Study: Mexico more deadly than Iraq, Afghanistan


Mexico is the second-most deadly conflict zone on the globe, according to a new study.

The country has surpassed both Iraq and Afghanistan to become the world's most violent country after Syria, the study by the International Institute for Strategic Studies (IISS) says.

Nearly 23,000 people were killed in Mexico in 2016 as the turf wars among drug cartels continued. Around 17,000 were killed in Afghanistan and 16,000 in Iraq during the same time period.

Researchers pointed out that Mexico's level of violence is especially shocking because the conflict in the country is "marked by the absence of artillery, tanks or combat aviation," IISS director general John Chipman said while discussing the survey in London on Tuesday. Instead, Chipman said, almost all of the Mexican deaths were the result of small arms.

The highest numbers of deaths were reported in the states of Sinaloa and Guerrero, known for fighting "among competing, increasingly fragmented cartels," he said. Violence frequently occurs as gangs attempt to clear locations of rivals so that they can gain control of select drug trafficking routes or markets.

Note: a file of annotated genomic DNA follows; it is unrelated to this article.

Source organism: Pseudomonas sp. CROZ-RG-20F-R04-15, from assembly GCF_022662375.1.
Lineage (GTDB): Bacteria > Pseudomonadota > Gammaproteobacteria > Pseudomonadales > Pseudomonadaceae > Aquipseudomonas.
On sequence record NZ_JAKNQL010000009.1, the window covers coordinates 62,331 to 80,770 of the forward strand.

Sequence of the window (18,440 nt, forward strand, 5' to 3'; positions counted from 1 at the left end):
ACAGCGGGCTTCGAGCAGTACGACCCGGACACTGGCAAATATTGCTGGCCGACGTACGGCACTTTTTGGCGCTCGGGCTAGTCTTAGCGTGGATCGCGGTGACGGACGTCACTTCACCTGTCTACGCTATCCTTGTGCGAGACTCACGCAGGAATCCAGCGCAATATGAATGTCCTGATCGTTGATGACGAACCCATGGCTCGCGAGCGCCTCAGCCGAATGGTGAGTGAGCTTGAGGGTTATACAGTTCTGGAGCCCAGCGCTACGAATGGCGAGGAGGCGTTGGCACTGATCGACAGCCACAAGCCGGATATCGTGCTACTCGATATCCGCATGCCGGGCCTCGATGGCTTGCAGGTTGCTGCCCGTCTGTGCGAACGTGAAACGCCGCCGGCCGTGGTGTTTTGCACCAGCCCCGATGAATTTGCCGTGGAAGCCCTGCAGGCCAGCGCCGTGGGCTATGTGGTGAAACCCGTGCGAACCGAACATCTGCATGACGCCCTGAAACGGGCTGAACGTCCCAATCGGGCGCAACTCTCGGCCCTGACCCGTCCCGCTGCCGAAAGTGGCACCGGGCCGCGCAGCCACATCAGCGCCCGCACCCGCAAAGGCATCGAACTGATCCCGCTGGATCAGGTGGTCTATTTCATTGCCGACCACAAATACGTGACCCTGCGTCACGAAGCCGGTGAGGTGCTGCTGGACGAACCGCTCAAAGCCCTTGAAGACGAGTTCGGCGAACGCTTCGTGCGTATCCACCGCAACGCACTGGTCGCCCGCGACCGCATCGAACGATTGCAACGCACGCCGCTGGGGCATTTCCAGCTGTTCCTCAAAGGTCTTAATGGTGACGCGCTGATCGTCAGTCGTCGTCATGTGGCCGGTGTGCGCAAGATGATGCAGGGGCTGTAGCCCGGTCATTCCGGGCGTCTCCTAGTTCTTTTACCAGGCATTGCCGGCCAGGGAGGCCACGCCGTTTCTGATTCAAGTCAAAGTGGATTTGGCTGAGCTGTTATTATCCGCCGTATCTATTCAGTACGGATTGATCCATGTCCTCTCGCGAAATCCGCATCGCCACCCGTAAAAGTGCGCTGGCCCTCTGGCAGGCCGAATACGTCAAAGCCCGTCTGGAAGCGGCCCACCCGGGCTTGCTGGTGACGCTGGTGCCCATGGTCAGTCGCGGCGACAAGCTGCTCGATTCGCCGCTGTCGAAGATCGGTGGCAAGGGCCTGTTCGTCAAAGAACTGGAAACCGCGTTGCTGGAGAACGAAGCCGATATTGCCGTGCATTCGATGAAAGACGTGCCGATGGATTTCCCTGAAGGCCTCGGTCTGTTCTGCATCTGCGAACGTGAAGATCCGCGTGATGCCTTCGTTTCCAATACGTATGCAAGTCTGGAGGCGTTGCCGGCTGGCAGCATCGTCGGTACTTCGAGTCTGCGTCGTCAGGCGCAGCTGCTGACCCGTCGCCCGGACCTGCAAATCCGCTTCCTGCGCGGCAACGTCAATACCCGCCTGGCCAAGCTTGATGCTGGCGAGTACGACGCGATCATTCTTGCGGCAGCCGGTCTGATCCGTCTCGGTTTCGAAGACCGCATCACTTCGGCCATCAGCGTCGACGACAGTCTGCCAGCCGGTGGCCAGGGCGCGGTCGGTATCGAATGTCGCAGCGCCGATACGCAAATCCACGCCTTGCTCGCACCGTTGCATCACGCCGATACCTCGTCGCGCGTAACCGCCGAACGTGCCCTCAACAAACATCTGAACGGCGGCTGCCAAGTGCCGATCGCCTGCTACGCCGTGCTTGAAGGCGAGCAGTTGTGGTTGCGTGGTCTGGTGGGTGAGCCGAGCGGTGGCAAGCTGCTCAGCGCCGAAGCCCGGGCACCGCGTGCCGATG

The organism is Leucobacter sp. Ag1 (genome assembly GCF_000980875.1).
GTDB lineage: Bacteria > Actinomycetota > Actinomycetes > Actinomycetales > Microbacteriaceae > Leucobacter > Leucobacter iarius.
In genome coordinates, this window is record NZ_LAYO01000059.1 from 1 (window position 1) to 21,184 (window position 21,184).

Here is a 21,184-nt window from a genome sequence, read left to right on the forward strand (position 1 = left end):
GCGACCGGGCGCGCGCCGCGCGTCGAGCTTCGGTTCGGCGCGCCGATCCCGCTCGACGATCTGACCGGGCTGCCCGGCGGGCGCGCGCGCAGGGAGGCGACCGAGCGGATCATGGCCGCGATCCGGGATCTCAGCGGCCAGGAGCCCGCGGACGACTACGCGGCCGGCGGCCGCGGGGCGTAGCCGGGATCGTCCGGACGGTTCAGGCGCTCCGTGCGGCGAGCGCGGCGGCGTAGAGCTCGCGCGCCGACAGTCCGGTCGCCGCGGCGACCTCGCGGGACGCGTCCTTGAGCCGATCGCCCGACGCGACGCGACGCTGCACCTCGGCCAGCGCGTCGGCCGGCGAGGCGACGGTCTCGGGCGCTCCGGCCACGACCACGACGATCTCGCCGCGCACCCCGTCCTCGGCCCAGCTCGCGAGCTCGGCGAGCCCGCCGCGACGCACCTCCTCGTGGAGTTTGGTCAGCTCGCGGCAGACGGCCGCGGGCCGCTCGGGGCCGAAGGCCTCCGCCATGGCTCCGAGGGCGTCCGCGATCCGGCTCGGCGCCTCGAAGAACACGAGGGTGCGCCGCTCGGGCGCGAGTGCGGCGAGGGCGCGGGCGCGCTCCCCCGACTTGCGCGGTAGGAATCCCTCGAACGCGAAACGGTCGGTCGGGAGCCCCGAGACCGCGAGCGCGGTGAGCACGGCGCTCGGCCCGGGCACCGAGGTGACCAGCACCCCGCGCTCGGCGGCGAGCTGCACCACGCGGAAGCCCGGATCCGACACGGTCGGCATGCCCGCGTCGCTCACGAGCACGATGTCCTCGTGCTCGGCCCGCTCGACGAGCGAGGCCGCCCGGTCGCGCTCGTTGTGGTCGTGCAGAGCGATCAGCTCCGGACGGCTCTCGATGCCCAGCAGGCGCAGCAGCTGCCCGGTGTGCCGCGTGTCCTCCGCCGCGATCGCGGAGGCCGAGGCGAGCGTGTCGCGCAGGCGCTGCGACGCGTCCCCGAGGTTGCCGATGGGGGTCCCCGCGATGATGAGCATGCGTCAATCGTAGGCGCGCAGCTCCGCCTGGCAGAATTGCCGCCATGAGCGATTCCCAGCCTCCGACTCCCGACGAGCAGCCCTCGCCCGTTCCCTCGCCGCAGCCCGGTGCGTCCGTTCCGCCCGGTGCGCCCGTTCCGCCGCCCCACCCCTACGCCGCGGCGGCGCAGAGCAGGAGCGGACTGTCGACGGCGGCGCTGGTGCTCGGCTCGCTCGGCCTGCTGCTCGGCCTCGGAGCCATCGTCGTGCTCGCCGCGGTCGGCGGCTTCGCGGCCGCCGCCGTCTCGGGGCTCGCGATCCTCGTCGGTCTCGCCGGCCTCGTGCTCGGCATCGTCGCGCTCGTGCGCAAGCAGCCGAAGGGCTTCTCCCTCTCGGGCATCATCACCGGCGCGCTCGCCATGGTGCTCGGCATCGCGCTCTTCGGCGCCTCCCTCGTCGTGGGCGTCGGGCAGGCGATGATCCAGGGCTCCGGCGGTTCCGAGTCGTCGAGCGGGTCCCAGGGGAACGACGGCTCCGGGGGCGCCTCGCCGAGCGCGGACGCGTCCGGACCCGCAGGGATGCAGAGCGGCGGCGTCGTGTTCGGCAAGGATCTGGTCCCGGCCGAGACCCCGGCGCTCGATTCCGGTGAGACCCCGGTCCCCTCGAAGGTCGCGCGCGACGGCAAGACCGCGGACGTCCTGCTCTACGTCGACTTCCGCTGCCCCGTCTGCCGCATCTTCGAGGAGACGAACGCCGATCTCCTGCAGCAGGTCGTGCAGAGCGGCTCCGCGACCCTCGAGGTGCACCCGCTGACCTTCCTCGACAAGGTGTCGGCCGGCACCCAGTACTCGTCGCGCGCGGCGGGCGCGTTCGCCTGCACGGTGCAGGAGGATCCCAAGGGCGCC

Overall, Syria remained the most violent place on earth, according to the study cited by Bloomberg. The conflict in Syria has left around 50,000 people dead since it started in 2011.

Violence dropped significantly in sub-Saharan Africa, according to the study, with the amount of people killed falling more than a third from the year before.

Worldwide, the number of people who died in armed battles dropped to 157,000 in 2016 from 167,000 in 2015. But those numbers are still high compared to the previous decade. According to the survey the number of civilians displaced by wars continue to increase, too.

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